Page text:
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How to Build a Commercial Kitchen

Marcel DeerAuthor

Every restaurateur wants to build the commercial kitchen of their dreams. After all, a great kitchen means you can make top-quality food, which is the #1 factor that brings 72% of diners to your restaurant. So what happens when you have the resources to actually make your dream kitchen a reality? Where do you start in designing and building your incredible new commercial kitchen?

The ideal kitchen has all the necessary equipment and utility systems to prepare the type of food that your restaurant needs. It also has to be well-designed so that workflow is efficient and easy. Plus, it must follow all necessary regulations in your area and be easy to keep clean for high-level hygiene and food quality. There’s a lot to learn, but it’s going to be worth it to make your dream commercial kitchen a reality.

In this article, you will learn:

  • How to maximize productivity and ensure a smooth workflow with a well-designed and efficient kitchen layout.

  • All the careful planning, adherence to local regulations, and consideration of various key elements that go into constructing a commercial kitchen.

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Assess Requirements and Regulations 

Before starting to build a commercial kitchen, it’s crucial to assess the specific requirements and local regulations for restaurant kitchens in your jurisdiction so you know how to build a commercial kitchen. Consider:

  • The type of cuisine you plan to serve, 

  • The size of the available space.

  • Any necessary approvals and permits required by local health departments. Ensure compliance with all safety, zoning, and building code regulations before proceeding.

  • Accessibility regulations based on the Americans with Disabilities Act (ADA)

Design Considerations and Layout Planning

1. Safety and Workflow

Above all, your kitchen needs to be safe. Wet areas need non-slip surfaces or floor mats. Cooking areas need to be properly ventilated, heat-safe, and designed to prevent burns. 

Your next concern has to be efficiency. Think carefully through the processes that your staff need to go through to create dishes and clean up. This will help you plan the designated workstations they’ll need, clear access to equipment and supplies, and smooth workflow to increase the ease of work and reduce the risk of accidents.

2. Equipment Placement

Plan out the equipment you’ll need when you build your commercial kitchen, then think about where it should be positioned for maximum efficiency and minimum workflow disruption. 

Equipment such as fryers, mixers, fridges, and freezers need power supplies. To make your electrical plan efficient and affordable, these can be placed closer together to share outlets.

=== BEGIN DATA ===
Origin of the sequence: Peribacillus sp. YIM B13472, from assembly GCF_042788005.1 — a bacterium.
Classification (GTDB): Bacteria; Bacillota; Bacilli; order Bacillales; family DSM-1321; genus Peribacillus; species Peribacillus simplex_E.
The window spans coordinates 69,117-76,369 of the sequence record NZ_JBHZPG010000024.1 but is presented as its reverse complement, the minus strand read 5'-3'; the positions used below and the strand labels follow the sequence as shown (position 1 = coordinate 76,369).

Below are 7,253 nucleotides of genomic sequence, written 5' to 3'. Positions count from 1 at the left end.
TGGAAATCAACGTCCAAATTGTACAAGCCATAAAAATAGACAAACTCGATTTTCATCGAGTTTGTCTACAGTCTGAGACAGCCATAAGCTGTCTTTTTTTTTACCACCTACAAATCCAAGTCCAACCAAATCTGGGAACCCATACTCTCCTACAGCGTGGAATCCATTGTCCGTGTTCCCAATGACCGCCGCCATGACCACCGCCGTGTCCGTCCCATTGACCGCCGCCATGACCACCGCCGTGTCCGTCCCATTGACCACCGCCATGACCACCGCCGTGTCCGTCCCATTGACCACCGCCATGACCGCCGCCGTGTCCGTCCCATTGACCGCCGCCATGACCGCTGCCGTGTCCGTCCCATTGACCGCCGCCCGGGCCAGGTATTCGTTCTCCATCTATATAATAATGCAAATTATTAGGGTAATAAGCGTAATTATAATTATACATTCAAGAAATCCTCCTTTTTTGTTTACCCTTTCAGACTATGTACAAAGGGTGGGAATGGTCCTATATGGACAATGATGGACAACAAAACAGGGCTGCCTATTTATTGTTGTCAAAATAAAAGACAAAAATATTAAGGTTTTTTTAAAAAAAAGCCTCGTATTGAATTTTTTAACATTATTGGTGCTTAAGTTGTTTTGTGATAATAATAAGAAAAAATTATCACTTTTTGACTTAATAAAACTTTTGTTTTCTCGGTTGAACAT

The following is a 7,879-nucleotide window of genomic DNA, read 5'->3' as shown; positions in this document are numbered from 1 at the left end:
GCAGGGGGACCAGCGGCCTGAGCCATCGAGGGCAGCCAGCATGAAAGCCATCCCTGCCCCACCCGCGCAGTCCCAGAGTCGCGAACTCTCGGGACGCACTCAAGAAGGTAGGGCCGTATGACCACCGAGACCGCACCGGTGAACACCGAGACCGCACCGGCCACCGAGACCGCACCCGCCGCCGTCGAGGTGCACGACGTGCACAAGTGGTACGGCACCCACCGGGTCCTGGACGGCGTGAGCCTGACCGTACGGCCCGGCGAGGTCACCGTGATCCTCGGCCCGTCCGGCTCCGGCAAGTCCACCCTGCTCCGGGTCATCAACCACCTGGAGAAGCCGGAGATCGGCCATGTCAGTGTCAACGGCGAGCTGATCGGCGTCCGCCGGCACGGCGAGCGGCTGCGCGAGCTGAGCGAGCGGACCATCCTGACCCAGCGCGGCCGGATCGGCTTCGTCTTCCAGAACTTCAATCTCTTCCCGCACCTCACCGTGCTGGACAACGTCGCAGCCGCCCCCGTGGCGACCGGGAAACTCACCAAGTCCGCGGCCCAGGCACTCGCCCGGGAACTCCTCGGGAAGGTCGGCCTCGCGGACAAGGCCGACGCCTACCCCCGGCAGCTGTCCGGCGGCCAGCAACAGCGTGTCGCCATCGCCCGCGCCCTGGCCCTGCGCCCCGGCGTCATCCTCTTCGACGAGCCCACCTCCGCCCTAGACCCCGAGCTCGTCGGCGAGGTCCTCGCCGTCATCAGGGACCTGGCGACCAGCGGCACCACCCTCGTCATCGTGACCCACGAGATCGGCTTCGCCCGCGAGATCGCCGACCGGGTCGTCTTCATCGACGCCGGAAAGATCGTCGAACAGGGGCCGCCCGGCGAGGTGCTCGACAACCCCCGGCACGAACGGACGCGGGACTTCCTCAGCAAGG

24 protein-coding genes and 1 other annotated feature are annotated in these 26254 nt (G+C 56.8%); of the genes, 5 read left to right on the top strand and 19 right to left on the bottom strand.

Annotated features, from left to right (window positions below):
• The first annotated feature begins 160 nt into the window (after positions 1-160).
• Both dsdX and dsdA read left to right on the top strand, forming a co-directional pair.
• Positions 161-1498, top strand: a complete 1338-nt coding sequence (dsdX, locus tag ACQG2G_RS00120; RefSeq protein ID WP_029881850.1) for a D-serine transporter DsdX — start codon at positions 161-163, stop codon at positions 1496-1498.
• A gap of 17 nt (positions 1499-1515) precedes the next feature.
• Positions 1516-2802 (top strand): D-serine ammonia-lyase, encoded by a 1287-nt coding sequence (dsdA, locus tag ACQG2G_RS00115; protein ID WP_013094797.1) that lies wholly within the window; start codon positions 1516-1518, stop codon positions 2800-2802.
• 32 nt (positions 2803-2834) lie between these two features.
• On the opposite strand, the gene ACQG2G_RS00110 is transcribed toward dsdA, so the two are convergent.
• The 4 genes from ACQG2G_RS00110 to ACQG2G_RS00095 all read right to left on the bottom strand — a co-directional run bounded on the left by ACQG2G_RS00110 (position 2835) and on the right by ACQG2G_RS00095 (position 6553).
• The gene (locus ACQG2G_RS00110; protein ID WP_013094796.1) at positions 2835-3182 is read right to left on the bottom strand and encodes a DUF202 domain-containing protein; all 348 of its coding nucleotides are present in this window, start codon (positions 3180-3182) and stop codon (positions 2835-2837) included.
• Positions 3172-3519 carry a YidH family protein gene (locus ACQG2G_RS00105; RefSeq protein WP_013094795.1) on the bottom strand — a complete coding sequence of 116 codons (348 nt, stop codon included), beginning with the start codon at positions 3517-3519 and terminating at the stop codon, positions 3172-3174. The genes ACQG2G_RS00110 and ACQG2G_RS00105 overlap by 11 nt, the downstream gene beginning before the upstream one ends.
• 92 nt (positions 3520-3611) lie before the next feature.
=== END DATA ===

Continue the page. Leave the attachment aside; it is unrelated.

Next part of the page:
Likewise, sinks and dishwashers must be plumbed in. Most kitchens have a “wet zone” to keep plumbing and wet floors to a minimum.

Cooking areas require ventilation to pull away smoke and steam. Hoods and fans are normally situated close together to share ventilation sources and keep the kitchen from overheating. 

Storage areas need to be accessible and close enough to prep stations to help staff get what they need quickly, but longer-term storage can be located further out of the way.

3. Storage and Organization

Speaking of storage, most commercial kitchens almost never have enough. While it may be hard to determine how much storage space you’ll need when first building a commercial kitchen, err on the side of caution by planning for extra space. You won’t regret it!

Your kitchen should prioritize ample storage space for food ingredients, cookware, utensils, and cleaning supplies and designate specific areas for dry storage, refrigeration, and frozen storage.

4. Ergonomics

When planning your kitchen, pay attention to ergonomics, ensuring that workstations are comfortable and accommodate different staff members' heights and movements. Consider the layout for prep tables, cutting boards, and sinks to minimize strain and maximize efficiency. The more a kitchen fits the movements of the people using it, the more efficient and comfortable to work in it becomes.

5. Accessibility and Compliance

Your kitchen design will need to adhere to accessibility codes, providing appropriate maneuvering space for staff with disabilities so that they can navigate through the kitchen safely and efficiently. It must also adhere to health department guidelines regarding proper spacing, food handling areas, and installation of handwashing stations. Remember that initial compliance may add extra costs to your plan, but it will save you lots of time and money in the long term.

Build a Commercial Kitchen: Utility Requirements

1. Plumbing

Make sure that your kitchen complies with local plumbing codes. This will include installing proper drainage systems, utility sinks, and dishwashing stations. You also need to ensure hot and cold water supply is easily accessible at all necessary points.

2. Ventilation

Plan to install a well-designed ventilation system, including exhaust hoods, fans, and proper ductwork, to eliminate odors, smoke, and excess heat. Comply with local regulations and safety codes regarding airflow rates and equipment specifications and you’ll create a comfortable and safe environment for your workers.